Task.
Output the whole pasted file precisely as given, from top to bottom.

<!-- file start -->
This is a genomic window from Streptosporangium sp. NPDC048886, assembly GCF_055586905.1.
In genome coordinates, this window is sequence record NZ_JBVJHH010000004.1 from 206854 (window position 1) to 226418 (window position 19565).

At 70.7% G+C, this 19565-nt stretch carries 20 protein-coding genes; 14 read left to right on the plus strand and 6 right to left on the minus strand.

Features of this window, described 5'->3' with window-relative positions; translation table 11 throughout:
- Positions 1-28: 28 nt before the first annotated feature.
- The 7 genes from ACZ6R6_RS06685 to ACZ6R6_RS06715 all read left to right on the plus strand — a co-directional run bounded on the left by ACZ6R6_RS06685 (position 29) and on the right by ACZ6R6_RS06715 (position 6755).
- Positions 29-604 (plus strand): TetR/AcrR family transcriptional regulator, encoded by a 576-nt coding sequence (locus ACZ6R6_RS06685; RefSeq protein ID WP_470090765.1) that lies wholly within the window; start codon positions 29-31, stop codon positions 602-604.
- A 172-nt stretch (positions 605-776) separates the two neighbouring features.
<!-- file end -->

This is a genomic window from Streptosporangium sp. NPDC048886, assembly GCF_055586905.1.
In genome coordinates, this window is sequence record NZ_JBVJHH010000004.1 from 206854 (window position 1) to 226418 (window position 19565).

At 70.7% G+C, this 19565-nt stretch carries 20 protein-coding genes; 14 read left to right on the plus strand and 6 right to left on the minus strand.

Features of this window, described 5'->3' with window-relative positions; translation table 11 throughout:
- Positions 1-28: 28 nt before the first annotated feature.
- The 7 genes from ACZ6R6_RS06685 to ACZ6R6_RS06715 all read left to right on the plus strand — a co-directional run bounded on the left by ACZ6R6_RS06685 (position 29) and on the right by ACZ6R6_RS06715 (position 6755).
- Positions 29-604 (plus strand): TetR/AcrR family transcriptional regulator, encoded by a 576-nt coding sequence (locus ACZ6R6_RS06685; RefSeq protein ID WP_470090765.1) that lies wholly within the window; start codon positions 29-31, stop codon positions 602-604.
- A 172-nt stretch (positions 605-776) separates the two neighbouring features.